- The Washington Times - Saturday, March 3, 2007

ENTERPRISE, Ala. (AP) — President Bush yesterday hugged people in the South who survived killer tornadoes and he mourned those who died in the storms.

“Out of this rubble will emerge a better tomorrow,” Mr. Bush said.

He climbed over piles of concrete, roofing, insulation, broken glass and textbooks at shattered Enterprise High School, where eight students died in Thursday’s storm.

“Today I have walked through devastation that is hard to describe,” the president said, standing with students. “A hundred kids got out of here alive, which is a miracle.”

During the visit, Mr. Bush designated Coffee County a disaster area, releasing federal dollars for recovery and individual assistance. His disaster relief chief came along for a firsthand look at the damage so he could make quick recommendations to the White House on requests for help from Washington.

The trip, quickly put together Friday, was intended to highlight Mr. Bush’s administration’s stepped-up efforts, through the Federal Emergency Management Agency (FEMA) in particular, to help disaster victims. The White House came under withering criticism for its sluggish response to Hurricane Katrina in 2005.

In this southeastern corner of Alabama, the tornado injured 50 persons and damaged or destroyed about 370 homes among the 22,000 residents.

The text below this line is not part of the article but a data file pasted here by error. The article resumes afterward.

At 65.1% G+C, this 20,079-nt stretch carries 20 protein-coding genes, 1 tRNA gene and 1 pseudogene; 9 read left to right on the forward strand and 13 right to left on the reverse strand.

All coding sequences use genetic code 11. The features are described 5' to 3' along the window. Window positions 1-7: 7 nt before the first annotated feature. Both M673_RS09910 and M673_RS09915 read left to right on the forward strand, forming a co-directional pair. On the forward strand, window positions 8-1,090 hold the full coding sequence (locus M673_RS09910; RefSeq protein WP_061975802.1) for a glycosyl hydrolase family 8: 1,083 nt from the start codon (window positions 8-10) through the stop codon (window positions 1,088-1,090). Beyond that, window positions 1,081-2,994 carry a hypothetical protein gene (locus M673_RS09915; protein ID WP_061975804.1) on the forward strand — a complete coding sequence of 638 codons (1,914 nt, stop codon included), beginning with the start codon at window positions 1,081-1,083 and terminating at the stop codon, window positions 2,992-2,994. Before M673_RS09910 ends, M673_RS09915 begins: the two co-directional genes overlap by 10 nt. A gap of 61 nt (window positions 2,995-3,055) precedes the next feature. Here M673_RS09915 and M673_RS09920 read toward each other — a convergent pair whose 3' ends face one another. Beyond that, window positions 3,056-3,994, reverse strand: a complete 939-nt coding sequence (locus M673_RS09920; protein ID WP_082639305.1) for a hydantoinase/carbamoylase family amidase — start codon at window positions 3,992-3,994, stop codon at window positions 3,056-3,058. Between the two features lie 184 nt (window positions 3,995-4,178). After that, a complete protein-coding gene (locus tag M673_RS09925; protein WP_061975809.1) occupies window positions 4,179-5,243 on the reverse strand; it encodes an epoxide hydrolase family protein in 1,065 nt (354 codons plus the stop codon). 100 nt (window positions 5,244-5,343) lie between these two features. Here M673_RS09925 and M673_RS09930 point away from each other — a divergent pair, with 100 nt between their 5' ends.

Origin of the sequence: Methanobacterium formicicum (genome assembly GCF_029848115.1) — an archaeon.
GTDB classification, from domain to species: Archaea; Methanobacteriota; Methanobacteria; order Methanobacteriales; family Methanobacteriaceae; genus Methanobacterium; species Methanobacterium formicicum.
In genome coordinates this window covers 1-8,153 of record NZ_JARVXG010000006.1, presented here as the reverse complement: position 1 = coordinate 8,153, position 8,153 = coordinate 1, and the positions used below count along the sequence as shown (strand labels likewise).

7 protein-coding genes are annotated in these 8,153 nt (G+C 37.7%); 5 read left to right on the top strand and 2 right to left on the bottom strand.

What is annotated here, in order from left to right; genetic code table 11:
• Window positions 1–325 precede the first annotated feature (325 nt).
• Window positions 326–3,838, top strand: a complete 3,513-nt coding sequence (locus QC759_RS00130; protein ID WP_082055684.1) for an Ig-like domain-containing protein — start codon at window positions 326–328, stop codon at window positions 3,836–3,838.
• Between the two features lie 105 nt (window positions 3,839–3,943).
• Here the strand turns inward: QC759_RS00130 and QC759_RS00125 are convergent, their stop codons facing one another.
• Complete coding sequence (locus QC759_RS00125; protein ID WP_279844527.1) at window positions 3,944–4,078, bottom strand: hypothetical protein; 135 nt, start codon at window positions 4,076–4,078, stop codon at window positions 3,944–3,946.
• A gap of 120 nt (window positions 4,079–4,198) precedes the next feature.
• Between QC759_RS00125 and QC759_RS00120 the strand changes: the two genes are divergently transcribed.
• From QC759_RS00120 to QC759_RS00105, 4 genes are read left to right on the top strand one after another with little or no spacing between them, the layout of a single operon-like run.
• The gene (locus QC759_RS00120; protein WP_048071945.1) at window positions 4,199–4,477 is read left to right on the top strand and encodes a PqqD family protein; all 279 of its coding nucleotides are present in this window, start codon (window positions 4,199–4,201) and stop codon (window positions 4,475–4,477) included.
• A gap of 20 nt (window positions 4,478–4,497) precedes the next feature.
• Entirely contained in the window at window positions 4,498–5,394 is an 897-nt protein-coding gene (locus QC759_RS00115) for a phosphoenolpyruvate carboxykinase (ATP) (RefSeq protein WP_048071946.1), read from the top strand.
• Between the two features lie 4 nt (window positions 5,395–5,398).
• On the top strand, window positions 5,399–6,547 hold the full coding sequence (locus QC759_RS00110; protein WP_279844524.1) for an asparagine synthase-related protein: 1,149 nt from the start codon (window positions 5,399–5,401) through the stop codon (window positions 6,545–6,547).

On the second leg of his visit, Mr. Bush toured Americus, Ga., about 120 miles south of Atlanta, where storms killed two persons and destroyed dozens of homes and businesses. A tornado smashed into Sumter Regional Hospital, filling it with glass, dirt and debris and flooding two operating rooms. It was deemed unsafe for its 100 patients.

Mr. Bush spoke of the need to make sure some storm victims do not fall through the cracks.

“The best help they can get is when a citizen comes and builds them a house,” the president said in the hospital parking lot, appealing for volunteers to help in the recovery. “The minute you find out you don’t have what you need, if you put out a call to the country, this country will respond.”

It was not clear what areas besides Coffee County will be eligible for federal disaster aid. FEMA chief R. David Paulison said that would be determined based on whether the damage was bad enough that local and state resources couldn’t respond adequately without federal help.

“With the system we used in the past, we were waiting for a local community to become overwhelmed before the state steps in and waiting for the state to become overwhelmed before the federal government steps in,” Mr. Paulison said. “That doesn’t work. We have to go in as partners.”

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